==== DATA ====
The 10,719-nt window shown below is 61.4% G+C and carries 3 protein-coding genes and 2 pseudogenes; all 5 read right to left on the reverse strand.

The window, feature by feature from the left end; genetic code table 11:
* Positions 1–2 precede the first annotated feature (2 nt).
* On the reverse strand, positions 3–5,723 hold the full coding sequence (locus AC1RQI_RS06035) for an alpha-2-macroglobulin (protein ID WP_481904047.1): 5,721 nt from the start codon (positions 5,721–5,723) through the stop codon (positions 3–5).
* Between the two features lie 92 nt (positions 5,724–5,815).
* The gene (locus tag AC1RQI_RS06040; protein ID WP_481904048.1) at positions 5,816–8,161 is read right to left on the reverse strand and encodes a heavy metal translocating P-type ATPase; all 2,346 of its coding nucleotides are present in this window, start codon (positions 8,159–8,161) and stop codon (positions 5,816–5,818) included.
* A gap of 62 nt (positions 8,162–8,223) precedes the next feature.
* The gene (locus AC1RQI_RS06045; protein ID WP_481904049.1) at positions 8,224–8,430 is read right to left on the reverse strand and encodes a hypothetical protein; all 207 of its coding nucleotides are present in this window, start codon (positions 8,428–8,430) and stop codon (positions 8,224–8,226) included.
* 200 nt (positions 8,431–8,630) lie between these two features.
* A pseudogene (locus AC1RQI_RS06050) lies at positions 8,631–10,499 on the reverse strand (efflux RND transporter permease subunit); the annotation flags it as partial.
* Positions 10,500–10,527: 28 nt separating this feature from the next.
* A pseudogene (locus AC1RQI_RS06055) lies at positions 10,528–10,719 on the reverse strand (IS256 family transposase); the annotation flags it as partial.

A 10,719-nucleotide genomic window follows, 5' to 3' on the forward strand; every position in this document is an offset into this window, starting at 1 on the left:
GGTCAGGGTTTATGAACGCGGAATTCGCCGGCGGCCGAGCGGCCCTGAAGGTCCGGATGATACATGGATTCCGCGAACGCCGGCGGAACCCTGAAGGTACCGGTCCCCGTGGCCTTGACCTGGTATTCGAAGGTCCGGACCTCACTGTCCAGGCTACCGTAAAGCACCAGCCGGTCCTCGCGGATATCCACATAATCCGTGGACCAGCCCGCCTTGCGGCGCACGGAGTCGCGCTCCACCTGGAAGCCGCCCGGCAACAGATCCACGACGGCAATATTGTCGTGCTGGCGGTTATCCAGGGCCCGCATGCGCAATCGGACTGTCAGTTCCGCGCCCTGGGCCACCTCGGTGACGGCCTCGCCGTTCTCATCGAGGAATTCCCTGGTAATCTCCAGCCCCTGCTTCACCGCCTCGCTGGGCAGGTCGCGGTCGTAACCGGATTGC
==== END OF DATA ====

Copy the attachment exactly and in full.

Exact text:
The 10,719-nt window shown below is 61.4% G+C and carries 3 protein-coding genes and 2 pseudogenes; all 5 read right to left on the reverse strand.

The window, feature by feature from the left end; genetic code table 11:
* Positions 1–2 precede the first annotated feature (2 nt).
* On the reverse strand, positions 3–5,723 hold the full coding sequence (locus AC1RQI_RS06035) for an alpha-2-macroglobulin (protein ID WP_481904047.1): 5,721 nt from the start codon (positions 5,721–5,723) through the stop codon (positions 3–5).
* Between the two features lie 92 nt (positions 5,724–5,815).
* The gene (locus tag AC1RQI_RS06040; protein ID WP_481904048.1) at positions 5,816–8,161 is read right to left on the reverse strand and encodes a heavy metal translocating P-type ATPase; all 2,346 of its coding nucleotides are present in this window, start codon (positions 8,159–8,161) and stop codon (positions 5,816–5,818) included.
* A gap of 62 nt (positions 8,162–8,223) precedes the next feature.
* The gene (locus AC1RQI_RS06045; protein ID WP_481904049.1) at positions 8,224–8,430 is read right to left on the reverse strand and encodes a hypothetical protein; all 207 of its coding nucleotides are present in this window, start codon (positions 8,428–8,430) and stop codon (positions 8,224–8,226) included.
* 200 nt (positions 8,431–8,630) lie between these two features.
* A pseudogene (locus AC1RQI_RS06050) lies at positions 8,631–10,499 on the reverse strand (efflux RND transporter permease subunit); the annotation flags it as partial.
* Positions 10,500–10,527: 28 nt separating this feature from the next.
* A pseudogene (locus AC1RQI_RS06055) lies at positions 10,528–10,719 on the reverse strand (IS256 family transposase); the annotation flags it as partial.

A 10,719-nucleotide genomic window follows, 5' to 3' on the forward strand; every position in this document is an offset into this window, starting at 1 on the left:
GGTCAGGGTTTATGAACGCGGAATTCGCCGGCGGCCGAGCGGCCCTGAAGGTCCGGATGATACATGGATTCCGCGAACGCCGGCGGAACCCTGAAGGTACCGGTCCCCGTGGCCTTGACCTGGTATTCGAAGGTCCGGACCTCACTGTCCAGGCTACCGTAAAGCACCAGCCGGTCCTCGCGGATATCCACATAATCCGTGGACCAGCCCGCCTTGCGGCGCACGGAGTCGCGCTCCACCTGGAAGCCGCCCGGCAACAGATCCACGACGGCAATATTGTCGTGCTGGCGGTTATCCAGGGCCCGCATGCGCAATCGGACTGTCAGTTCCGCGCCCTGGGCCACCTCGGTGACGGCCTCGCCGTTCTCATCGAGGAATTCCCTGGTAATCTCCAGCCCCTGCTTCACCGCCTCGCTGGGCAGGTCGCGGTCGTAACCGGATTGC